CCW Report, Vol. 7, No. 4
Preventing a march toward dystopia
1 April 2019
Another round of UN talks on autonomous weapon systems ended on Friday without significant movement in any particular direction. Six years into this political process, states are continuing to tread water while millions of dollars are being invested into automated killing machines.
The focus of the last two days has been summaries of discussion produced by the Chair. Delegates gave their reactions and corrections to the texts, upon which the Chair intends to hold further consultations over the coming months. The summaries are not the basis for a legally binding treaty, a political declaration, a code of conduct, or any other measure to prevent, constrain, or regulate the development of autonomous weapons. They are just summaries of conversations that indicate areas of convergence and divergence, or how relevant various characteristics of control and weaponry are for this issue. The summaries do provide an indication of where states stand on certain issues, but in that regard, they are perhaps as alarming as they are helpful.
In particular, the informal discussions over these summaries clearly showed once again that a handful of states are not only intent on developing and deploying killer robots, but that they are also actively questioning some of the key legal and ethical frameworks humankind has developed over centuries to constrain violence. One state rejects public conscience as a constraint on weapons technology. Another does not see the relevance of human rights in the context of autonomous weapons. A handful of governments apparently are not very concerned whether or not human beings have control over weapons.
A lot of governments, fortunately, are concerned. Regardless of what political or legal measures they support, the majority of delegations participating in these talks have expressed the belief that human begins must retain meaningful human control over weapon systems—that humans must be operationally in control of and legally accountable for decisions to use force.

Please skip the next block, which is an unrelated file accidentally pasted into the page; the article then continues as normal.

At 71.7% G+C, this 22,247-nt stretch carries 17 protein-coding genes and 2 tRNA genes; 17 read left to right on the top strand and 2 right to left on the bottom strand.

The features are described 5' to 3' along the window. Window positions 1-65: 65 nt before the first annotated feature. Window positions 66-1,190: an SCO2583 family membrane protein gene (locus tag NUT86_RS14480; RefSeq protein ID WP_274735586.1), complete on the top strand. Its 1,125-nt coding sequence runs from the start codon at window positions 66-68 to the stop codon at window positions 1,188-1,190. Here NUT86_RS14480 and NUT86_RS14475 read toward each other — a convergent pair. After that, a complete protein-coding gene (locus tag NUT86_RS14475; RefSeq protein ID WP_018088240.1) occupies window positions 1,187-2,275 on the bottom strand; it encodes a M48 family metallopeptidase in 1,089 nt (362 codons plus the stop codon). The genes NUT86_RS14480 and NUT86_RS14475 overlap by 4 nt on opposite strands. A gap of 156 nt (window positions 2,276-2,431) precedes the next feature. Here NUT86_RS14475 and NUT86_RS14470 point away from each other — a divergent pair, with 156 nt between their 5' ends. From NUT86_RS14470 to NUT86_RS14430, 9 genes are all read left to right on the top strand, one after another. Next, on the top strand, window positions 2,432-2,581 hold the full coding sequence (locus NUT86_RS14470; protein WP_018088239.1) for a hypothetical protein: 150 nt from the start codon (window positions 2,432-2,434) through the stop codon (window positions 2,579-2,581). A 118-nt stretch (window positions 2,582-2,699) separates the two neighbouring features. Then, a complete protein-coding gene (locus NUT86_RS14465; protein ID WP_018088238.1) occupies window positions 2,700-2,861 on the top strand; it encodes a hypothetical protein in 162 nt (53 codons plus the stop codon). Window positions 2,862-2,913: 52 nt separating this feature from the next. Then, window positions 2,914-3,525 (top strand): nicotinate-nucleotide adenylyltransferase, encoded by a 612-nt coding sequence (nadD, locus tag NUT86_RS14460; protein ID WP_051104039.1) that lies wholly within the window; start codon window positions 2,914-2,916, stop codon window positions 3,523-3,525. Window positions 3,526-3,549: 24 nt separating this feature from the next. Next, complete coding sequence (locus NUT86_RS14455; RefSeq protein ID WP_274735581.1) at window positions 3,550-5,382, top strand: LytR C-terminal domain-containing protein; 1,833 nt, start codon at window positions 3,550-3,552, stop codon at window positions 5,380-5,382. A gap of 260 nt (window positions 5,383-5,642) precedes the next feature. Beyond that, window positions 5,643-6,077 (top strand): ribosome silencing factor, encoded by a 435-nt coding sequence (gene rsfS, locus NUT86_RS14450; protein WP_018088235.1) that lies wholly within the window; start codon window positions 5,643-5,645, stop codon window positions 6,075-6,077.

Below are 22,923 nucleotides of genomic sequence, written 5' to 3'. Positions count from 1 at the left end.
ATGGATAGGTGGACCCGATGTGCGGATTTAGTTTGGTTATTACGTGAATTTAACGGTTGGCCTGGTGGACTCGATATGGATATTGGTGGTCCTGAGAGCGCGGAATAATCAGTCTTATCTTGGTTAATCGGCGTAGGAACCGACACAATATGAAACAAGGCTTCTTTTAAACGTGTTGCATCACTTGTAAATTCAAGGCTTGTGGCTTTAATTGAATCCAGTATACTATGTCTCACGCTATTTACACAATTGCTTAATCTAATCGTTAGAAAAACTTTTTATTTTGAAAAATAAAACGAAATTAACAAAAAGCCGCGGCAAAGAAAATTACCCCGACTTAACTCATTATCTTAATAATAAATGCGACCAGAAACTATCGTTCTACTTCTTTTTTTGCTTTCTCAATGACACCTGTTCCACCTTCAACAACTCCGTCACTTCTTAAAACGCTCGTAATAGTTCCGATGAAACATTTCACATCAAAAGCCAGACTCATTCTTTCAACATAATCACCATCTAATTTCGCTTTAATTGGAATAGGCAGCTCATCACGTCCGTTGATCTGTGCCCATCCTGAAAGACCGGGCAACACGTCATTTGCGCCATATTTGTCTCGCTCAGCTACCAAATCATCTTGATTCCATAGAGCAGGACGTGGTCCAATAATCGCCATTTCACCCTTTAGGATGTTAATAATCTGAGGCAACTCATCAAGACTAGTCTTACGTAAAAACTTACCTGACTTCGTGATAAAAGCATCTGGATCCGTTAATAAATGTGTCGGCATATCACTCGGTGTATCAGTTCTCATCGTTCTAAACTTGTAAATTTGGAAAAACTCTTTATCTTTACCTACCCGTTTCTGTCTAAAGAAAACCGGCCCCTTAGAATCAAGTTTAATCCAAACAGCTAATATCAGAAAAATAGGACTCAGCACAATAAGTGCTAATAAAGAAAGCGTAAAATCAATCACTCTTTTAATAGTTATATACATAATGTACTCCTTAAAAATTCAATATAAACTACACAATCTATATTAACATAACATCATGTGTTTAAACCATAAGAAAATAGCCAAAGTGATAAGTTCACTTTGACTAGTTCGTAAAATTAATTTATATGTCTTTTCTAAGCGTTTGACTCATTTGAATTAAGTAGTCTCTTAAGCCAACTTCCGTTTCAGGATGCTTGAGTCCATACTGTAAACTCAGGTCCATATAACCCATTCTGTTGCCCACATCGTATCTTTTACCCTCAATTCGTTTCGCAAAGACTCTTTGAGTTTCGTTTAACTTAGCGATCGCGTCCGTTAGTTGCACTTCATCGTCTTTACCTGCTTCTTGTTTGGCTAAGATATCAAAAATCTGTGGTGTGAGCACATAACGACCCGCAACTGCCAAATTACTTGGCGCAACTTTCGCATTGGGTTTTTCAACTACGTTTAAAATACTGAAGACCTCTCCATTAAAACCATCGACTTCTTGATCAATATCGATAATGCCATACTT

But because the CCW operates by consensus-as-unanimity, the majority concerns are subsumed by the minority quest for military dominance or the unconstrained capacity for violence. At this round of talks, for example, Australia, Israel, Russia, the United Kingdom, and the United States spoke against any move to create a new treaty on autonomous weapons. These states are investing significant funds and effort into developing weapon systems with decreasing human control over the critical functions of selecting and engaging targets.
To make matter worse, many of those who support only partial, non-binding measures—such as political declarations or codes of conduct or national level weapon review processes—just don’t seem that bothered by the lack of progress. It actually seems like a number of states are resigned to the idea that these weapons will be developed, and that they will need to go along with it. They seem to be using the classic arms proliferation logic—that is, if country X gets these weapons then we must have them, too, because country X will be unscrupulous in how they use them and we must have equal capacity to be unscrupulous in defence.
This type of logic is why we have over 14,000 nuclear weapons in the world right now. It is why more bullets are produced every year than there are people on the planet. It is why bombs are dropped on homes and hospitals. “We need to exercise our fullest capacity for violence because that is what others are doing.” Or, “We might as well produce or sell these weapons even if we know they will be used to slaughter civilians because if we don’t do it, someone else will.” This is the logic of the “militarily significant states”. This is the logic of militarised masculinities, where might makes right and power is demonstrated and exercised through the capacity and willingness to use force.
This is what international law—including disarmament and arms control law, international humanitarian law, and international human rights law—is meant to constrain. There are alternative options for international relations. There are choices other than deploying weapons of mass destruction, bombing towns and cities, and increasing capacity for remote and autonomous uses of force. Agreeing collectively to not go down this path is the best bet we have as a human species to survive, and to turn our economic and human resources to productive endeavours such as dealing with climate change, environmental degradation, poverty, and inequality.
The vision of a different future is why the United Nations was founded in 1945, and it is why activists continue to try to engage with governments in this forum. We want it to live up to its promise of saving succeeding generations from the scourge of war. In those moments in the aftermath of World War II, we may not have understood that one day we would be looking at the possibility of wars waged with machines. But in this moment, that dark and dystopian future is foreseeable. We have the chance to build a different future. But not for long.